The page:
Updated 18-Nov-2013 : publish.sh script updated to publish a specific commit [ jump to this ]
I recently got the shock of my life when I could no longer publish new posts on my website since jekyll build on Github was failing possibly due to an upgrade of jekyll version that Github uses to build jekyll sites. However I observed that I was able to build my site locally without any problems. After some investigation into the problem, I found that I could build my site locally rather that have Github build it for me, and thus overcome these Github page build failures. I also found out that this method can be used to maintain a jekyll site that uses jekyll plugins which Github won’t build for you (jekyll plugins are not allowed on Github pages). Here is a very simple step-by-step solution to the problem, with zero down-time for your jekyll site.
First you need to create a new branch on Github to hold your site’s source code. Currently, this is your master branch on Github. Let us move it to another branch called source.
$ git checkout -b source master
This command creates another branch called source which mirrors your current master branch. Essentially we are making a copy of the history on your master branch.
Go ahead and push this new branch to Github
$ git push -u origin source
Now, if you login to your Github account and browse the repository which holds your jekyll site, you should see two branches(master and source).
Now, make source as your default branch on Github by entering the repository specific settings which you can see to the right of repository file listing on Github. This is done so that, anybody visiting your repository on Github will see the source code for your site(which is on the source branch) and not the pre-built jekyll site (which we will eventually push to the master branch). Also, anyone who clones your repository will get the source branch automatically checked out instead of the pre-built HTML that is on your master branch.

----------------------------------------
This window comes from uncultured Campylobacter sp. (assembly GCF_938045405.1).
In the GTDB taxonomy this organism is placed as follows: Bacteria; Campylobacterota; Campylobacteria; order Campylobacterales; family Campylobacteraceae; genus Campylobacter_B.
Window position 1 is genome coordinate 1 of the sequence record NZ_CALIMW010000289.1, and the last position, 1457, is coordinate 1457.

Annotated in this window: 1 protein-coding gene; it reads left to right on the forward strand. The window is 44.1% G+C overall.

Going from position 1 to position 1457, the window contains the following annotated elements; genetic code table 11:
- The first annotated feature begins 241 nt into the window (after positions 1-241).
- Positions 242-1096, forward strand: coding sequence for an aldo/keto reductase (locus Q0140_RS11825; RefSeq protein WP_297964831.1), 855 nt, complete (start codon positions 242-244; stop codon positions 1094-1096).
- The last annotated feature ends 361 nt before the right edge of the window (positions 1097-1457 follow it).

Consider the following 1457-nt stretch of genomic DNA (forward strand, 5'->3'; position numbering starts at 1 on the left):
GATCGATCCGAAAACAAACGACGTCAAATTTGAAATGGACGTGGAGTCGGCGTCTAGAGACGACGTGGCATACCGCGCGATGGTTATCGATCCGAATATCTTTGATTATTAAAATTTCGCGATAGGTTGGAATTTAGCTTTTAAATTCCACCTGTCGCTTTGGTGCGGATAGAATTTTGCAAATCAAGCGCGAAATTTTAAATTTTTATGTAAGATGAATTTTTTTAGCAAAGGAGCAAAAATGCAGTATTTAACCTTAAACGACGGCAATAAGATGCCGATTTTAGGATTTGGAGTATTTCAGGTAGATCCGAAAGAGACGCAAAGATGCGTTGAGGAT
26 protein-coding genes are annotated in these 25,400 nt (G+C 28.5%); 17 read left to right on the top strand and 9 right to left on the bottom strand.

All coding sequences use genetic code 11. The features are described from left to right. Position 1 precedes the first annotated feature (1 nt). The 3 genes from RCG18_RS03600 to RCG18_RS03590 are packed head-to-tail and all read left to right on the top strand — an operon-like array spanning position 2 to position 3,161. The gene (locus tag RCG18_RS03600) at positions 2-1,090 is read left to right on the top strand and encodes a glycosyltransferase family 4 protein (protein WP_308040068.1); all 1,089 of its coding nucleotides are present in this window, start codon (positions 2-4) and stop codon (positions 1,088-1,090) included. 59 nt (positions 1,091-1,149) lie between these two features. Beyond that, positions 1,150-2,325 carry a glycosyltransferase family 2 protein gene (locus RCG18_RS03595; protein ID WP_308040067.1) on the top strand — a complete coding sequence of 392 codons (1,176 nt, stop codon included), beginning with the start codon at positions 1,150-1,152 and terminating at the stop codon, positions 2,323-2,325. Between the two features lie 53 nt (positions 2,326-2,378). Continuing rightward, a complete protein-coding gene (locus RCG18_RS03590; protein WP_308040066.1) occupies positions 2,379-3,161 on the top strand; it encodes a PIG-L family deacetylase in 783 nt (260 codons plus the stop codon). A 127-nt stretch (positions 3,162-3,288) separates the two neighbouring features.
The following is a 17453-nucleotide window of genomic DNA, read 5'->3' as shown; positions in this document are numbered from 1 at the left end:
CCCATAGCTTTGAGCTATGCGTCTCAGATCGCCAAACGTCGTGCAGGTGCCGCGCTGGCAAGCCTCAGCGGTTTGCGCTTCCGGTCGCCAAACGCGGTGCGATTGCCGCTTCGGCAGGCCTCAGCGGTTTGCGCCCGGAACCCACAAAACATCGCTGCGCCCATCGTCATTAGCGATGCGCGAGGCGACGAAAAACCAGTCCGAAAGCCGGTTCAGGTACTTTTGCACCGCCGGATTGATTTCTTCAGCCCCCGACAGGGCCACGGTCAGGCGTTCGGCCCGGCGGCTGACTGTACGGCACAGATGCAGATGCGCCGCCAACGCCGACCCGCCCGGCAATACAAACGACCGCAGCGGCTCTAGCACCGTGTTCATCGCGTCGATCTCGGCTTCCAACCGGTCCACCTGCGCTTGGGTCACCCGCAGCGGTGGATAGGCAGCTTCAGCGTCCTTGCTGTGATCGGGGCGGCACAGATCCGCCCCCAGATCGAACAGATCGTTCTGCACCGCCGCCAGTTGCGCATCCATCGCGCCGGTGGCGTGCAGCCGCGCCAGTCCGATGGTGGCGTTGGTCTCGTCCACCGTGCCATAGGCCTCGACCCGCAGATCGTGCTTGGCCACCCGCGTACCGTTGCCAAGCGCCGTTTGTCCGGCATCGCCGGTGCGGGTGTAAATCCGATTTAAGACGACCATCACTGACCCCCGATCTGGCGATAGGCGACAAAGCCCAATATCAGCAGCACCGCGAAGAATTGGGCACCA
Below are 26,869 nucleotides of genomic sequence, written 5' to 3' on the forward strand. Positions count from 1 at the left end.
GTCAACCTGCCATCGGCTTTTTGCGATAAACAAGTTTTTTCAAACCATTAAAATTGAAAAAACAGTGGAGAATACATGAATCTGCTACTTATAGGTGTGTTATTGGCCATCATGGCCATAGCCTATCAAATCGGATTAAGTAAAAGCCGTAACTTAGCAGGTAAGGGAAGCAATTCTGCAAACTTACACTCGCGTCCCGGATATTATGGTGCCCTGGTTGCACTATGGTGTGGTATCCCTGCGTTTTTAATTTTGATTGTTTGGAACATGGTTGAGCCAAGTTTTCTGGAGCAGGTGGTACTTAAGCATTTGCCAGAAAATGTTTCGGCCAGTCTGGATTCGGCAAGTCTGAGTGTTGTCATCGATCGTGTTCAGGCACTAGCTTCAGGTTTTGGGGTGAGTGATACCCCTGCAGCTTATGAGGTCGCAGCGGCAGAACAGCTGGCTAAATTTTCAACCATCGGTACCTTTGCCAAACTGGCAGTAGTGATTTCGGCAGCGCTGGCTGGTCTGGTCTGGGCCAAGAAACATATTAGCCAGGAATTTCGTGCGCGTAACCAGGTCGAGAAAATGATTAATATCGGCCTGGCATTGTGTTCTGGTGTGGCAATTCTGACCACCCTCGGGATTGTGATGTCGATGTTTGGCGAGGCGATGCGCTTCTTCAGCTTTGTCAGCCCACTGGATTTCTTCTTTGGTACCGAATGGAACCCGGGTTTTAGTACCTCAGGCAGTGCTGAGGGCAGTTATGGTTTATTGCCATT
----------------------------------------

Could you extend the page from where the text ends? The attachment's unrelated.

Now, coming to your master branch, which currently holds the source for your jekyll site. The master branch will now contain the pre-built HTML that you built locally. Building your site locally and pushing the HTML to the master branch of your Github repository is pretty easy, but it easily becomes frustrating when you have to do it everytime you make a change to your site or add a new post. So, I have created a small shell script which does just that in a single command and which I use to publish new posts on this website.
Do make the necessary changes to the shell script such as the actual jekyll command that you use to build your site locally(on line 12) and the name of your Github repository(on line 21).
Push your modified publish.sh shell script to the source branch of your repository so that you always have the script where you need it. Now, publishing any new posts or making any changes to your site is as simple as the following command.
$ cd <your_local_clone_of_github_repo> $ ./publish.sh
Sit back and enjoy while your jekyll site is built and pushed to the master branch, and thus served to the masses with no problem at all.
I see two advantages to this method compared to pushing to master.
No dependency on GitHub’s jekyll build system. As long as you are able to “jekyll serve” your webpage on your local machine, you can be sure that is what you will see on your github site.
Having a seperate branch just for your sources allows you to commit partial articles which you can resume writing another time possibly on another computer. And you can be sure that GitHub won’t try to build your partial articles and serve them. To accomplish this, I have updated my publish.sh script(see link above) to publish only the commit you specify(instead of the HEAD commit). And the new publish.sh script also ignores all untracked files and uncommitted changes while publishing.
Here is how to use the new publish.sh script
$ cd <your_local_clone_of_github_repo> $ ./publish.sh <optional_commit_sha1>
If you don’t specify the commit SHA1 which you want to specifically publish, the HEAD commit is taken as the default.